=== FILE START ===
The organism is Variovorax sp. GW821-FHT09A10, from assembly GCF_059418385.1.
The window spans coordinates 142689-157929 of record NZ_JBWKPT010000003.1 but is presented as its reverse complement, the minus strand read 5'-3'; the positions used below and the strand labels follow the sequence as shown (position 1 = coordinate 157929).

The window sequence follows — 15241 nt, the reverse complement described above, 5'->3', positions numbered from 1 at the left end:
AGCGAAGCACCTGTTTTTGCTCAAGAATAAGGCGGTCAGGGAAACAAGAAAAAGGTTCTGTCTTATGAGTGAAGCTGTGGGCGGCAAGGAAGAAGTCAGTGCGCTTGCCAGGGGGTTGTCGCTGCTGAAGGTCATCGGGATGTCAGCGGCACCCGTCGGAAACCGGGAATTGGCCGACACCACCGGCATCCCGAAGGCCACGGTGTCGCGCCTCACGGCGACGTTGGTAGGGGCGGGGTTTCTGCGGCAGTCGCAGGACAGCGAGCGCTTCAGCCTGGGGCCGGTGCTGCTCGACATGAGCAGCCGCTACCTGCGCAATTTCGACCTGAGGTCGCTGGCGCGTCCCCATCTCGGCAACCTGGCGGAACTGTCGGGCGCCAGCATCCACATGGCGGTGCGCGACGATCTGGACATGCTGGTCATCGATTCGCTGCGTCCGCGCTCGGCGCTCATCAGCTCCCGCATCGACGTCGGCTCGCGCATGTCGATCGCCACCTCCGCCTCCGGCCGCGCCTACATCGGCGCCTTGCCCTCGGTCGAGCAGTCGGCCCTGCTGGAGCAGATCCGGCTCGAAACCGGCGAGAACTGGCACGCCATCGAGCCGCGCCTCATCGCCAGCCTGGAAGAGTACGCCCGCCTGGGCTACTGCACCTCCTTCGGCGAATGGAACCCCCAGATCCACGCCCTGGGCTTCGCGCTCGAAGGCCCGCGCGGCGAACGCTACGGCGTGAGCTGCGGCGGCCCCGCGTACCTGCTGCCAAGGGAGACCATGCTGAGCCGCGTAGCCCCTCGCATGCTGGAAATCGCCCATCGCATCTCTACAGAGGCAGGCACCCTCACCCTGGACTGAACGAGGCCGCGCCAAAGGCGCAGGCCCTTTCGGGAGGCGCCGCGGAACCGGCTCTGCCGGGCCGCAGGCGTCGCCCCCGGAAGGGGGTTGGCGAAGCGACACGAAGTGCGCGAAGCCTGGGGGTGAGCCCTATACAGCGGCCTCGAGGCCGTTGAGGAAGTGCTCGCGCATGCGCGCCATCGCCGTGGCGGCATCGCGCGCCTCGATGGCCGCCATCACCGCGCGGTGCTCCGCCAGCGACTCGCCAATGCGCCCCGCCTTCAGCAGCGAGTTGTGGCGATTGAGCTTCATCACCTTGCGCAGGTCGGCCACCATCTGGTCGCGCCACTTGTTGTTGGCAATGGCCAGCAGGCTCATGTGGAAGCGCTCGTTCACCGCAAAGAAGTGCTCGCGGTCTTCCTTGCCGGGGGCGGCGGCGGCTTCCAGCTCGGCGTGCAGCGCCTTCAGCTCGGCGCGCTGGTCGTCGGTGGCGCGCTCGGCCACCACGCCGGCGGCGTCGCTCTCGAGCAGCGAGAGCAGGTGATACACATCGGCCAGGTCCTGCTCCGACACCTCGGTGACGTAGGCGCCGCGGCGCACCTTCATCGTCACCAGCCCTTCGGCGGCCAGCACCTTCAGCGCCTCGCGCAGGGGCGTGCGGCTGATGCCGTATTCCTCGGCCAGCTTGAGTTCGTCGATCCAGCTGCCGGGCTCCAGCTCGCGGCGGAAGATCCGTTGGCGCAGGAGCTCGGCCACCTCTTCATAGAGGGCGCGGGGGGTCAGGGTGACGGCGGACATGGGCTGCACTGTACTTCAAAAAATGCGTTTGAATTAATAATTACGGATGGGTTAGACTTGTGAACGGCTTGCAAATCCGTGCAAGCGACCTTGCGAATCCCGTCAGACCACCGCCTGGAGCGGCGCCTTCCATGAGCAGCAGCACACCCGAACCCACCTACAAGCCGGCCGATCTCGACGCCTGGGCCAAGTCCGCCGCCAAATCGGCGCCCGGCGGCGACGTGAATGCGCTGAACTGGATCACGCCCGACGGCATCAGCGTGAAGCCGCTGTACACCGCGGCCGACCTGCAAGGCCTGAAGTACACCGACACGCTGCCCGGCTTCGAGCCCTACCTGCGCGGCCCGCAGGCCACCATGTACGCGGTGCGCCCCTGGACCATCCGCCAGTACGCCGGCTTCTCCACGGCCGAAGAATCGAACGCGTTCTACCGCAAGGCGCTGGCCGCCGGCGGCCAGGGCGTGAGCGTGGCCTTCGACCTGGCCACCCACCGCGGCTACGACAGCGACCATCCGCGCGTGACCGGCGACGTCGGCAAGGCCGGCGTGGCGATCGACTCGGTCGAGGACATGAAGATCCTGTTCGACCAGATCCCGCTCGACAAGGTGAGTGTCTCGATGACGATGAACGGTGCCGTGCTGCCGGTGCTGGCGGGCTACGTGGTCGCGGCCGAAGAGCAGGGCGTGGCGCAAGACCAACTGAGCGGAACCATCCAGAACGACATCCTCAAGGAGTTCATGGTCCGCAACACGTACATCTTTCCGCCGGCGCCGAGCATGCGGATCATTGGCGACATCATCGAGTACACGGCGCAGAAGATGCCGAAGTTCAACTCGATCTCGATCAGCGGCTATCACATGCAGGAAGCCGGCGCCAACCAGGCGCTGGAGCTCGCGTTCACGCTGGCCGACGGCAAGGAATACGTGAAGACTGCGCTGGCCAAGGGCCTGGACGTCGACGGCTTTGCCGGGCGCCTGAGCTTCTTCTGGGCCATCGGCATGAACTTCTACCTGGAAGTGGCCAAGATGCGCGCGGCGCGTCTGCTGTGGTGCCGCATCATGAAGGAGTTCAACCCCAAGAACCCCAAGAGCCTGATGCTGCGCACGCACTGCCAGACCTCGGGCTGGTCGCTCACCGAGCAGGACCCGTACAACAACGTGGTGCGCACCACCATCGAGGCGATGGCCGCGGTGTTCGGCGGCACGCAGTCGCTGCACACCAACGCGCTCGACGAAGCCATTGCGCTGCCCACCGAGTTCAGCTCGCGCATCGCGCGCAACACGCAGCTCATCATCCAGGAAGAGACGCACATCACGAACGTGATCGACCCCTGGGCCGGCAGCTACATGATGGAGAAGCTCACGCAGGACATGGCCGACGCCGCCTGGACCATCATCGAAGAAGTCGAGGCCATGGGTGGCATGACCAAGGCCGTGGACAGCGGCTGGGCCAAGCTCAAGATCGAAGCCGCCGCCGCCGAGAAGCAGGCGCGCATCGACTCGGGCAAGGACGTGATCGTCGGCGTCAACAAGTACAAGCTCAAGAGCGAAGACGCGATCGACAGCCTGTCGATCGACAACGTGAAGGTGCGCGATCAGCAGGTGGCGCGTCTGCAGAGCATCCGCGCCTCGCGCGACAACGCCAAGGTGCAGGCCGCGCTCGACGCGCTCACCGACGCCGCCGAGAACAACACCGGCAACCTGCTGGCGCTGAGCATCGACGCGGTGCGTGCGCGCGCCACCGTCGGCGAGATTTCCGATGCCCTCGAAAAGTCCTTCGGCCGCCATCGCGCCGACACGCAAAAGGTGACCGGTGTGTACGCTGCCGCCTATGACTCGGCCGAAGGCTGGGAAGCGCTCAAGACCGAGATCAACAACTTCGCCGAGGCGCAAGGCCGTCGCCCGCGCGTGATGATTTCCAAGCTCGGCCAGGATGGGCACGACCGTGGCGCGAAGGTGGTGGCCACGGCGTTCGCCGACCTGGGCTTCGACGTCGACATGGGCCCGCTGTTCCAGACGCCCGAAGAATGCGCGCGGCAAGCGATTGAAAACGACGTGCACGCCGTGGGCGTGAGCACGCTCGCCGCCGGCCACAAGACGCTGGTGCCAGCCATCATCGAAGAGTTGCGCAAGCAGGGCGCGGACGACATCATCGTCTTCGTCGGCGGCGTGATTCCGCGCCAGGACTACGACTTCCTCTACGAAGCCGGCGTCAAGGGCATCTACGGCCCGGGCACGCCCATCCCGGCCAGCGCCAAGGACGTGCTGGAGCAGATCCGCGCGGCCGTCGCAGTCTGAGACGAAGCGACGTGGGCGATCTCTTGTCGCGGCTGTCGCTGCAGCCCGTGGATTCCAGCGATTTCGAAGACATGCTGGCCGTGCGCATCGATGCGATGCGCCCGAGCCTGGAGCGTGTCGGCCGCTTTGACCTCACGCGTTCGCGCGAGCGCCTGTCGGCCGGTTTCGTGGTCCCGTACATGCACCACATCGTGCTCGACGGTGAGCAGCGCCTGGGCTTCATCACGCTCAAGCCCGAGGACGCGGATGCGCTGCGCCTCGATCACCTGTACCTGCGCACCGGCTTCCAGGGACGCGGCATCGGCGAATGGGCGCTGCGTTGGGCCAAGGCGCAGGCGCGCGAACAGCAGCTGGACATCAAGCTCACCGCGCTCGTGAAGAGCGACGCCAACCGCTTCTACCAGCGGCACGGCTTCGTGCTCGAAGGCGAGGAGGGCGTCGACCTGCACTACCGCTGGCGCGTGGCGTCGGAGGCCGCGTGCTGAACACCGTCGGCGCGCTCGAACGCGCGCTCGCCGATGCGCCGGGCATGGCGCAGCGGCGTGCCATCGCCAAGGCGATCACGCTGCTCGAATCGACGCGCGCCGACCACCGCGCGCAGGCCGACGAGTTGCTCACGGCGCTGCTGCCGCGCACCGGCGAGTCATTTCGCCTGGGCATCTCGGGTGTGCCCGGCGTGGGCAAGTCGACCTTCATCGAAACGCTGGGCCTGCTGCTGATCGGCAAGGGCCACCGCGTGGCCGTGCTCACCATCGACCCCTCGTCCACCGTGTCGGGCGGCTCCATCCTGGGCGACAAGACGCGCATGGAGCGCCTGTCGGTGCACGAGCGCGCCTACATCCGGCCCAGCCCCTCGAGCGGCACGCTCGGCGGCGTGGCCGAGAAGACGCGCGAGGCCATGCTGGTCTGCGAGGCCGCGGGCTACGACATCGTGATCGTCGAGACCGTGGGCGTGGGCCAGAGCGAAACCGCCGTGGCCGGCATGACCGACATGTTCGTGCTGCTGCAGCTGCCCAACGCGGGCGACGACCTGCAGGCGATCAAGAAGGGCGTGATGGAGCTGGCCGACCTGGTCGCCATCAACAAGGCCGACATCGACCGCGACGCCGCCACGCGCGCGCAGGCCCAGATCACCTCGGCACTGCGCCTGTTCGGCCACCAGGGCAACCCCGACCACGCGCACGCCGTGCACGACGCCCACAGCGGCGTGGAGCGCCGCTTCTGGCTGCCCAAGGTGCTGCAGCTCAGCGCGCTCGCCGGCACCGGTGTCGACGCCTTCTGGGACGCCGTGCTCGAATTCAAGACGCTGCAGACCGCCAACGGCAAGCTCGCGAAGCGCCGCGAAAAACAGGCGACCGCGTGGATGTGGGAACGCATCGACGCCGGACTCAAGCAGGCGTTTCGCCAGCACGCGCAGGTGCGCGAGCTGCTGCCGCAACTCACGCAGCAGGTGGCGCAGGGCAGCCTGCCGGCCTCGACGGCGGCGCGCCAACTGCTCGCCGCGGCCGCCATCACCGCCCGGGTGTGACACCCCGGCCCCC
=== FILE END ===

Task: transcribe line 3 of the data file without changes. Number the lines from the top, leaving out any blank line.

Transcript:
The window sequence follows — 15241 nt, the reverse complement described above, 5'->3', positions numbered from 1 at the left end: